Malawi’s Information and Tourism Minister, Ken Lipenga, says the investors can join the government’s mountain-tourism promotion initiative by participating in a government- and private-sector-run consultancy, construction and supply contracts, participating in public-private sector deals or starting new tourism ventures in the potential sites that the government is concessioning to the private sector.
“It is not the duty of the government to do business. We are just a facilitator. In these projects, which we are just starting, we are only laying the foundation for the private investors. As usual, they are free to take over from us on concessionary terms,” says Lipenga.
The project to develop and promote mountain tourism in selected parts of Malawi is the second component of Malawi’s ecotourism development project. The first, which is currently under way, involves tourism development in game reserves and national parks.
The government is now looking for a consulting firm to carry out phased prefeasibility studies on the mountain-tourism initiative.
The first phase of the studies will involve a prefeasibility study on the development and promotion of tourism facilities on Mulanje Mountain, Malawi’s highest mountain, in the country’s southern region. The other phases of the study are expected to be done on the southern Zomba Mountain, Dedza and Kirk Range, in the central region, and the northern Misuku Hills.
A statement from the Ministry of Information and Tourism says eligible firms wishing to undertake the consultancy are advised to form a team of professionals in the fields of engineering, environment, tourism, architectural design, infrastructure planning and economics.
“Those with experience in similar projects elsewhere will have an added advantage,” says the ministry.
The first objective of the assignment is to develop and improve the proposed concept description of the tourism facilities and activities on Mulanje Mountain further, while the second objective is to develop conceptual designs of the proposed tourism facilities.
The third objective is to study the sociocultural, environmental and economic effects of the proposed project and offer guidelines for development.
The fourth is to analyse and indicate the estimated demand, the operating profile, estimated construction and equipment costs and a financial plan.
The rest of the objectives include indicative economic projections on the overall viability of the project, market potential and viability, and recommendations on how the facilities should be managed and benefit the people of Malawi.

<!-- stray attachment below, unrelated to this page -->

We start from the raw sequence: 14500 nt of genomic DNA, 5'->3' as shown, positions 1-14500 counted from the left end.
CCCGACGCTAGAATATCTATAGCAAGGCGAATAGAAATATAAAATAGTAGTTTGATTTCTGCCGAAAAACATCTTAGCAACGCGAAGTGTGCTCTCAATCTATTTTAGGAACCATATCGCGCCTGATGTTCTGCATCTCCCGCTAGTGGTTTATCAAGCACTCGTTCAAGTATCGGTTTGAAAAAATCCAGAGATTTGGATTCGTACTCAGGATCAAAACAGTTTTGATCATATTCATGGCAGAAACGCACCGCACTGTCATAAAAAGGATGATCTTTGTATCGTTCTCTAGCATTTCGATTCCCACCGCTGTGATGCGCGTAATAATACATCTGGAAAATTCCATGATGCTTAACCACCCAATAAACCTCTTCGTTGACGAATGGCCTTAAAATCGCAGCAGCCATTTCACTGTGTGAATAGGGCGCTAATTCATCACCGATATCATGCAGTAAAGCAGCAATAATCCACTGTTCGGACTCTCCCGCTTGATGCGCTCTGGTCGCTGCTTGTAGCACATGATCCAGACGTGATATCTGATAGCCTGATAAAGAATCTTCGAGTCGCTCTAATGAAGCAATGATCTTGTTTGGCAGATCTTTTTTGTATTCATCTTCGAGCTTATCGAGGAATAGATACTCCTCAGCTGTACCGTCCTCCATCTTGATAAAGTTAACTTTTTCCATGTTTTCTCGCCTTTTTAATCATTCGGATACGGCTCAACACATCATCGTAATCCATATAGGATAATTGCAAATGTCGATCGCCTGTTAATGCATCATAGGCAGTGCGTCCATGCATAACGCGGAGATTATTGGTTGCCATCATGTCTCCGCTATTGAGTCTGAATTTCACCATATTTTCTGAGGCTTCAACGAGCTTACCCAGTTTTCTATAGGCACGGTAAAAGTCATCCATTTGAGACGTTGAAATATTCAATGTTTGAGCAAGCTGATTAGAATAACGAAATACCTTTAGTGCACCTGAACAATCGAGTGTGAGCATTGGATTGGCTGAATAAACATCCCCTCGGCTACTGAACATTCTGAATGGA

The deadline for submission of expressions of interest is May 27.
On tourism development for game reserves and national parks, Malawi has awarded tourism concessions to a number of international and local investors to develop tourism in some national parks and game reserves.
The investors include South Africa’s Africa Parks and Science Company, which is developing tourism infrastructure at Majete game reserve, in the southern Shire Valley district of Chikwawa, and a local tour operator, Tumbuka Lodge, which won a concession to develop tourism in the northern Lengwe national park.
The government is currently advertising for investors to submit expressions of interest to build a hotel of international standards and other tourism infrastructure at Cape Maclear, a leading tourist destination within the Lake Malawi national park, located in the country’s lakeshore district of Mangochi.
The closing date for tendering for the concession for Cape Maclear, one of the areas the United Nations Education, Scientific and Cultural Organisation recommended for wild-life preservation, is June 30. Malawi, whose tourism industry is largely under-exploited, is in a tourism-promotion drive aimed at diversifying from tobacco as the main source of foreign exchange, as sales of the crop on the world market are threatened by the antismoking lobby.
Tourism ranks high on the Malawian government’s list of priorities, and a number of special incentives to investors in the sector are being offered.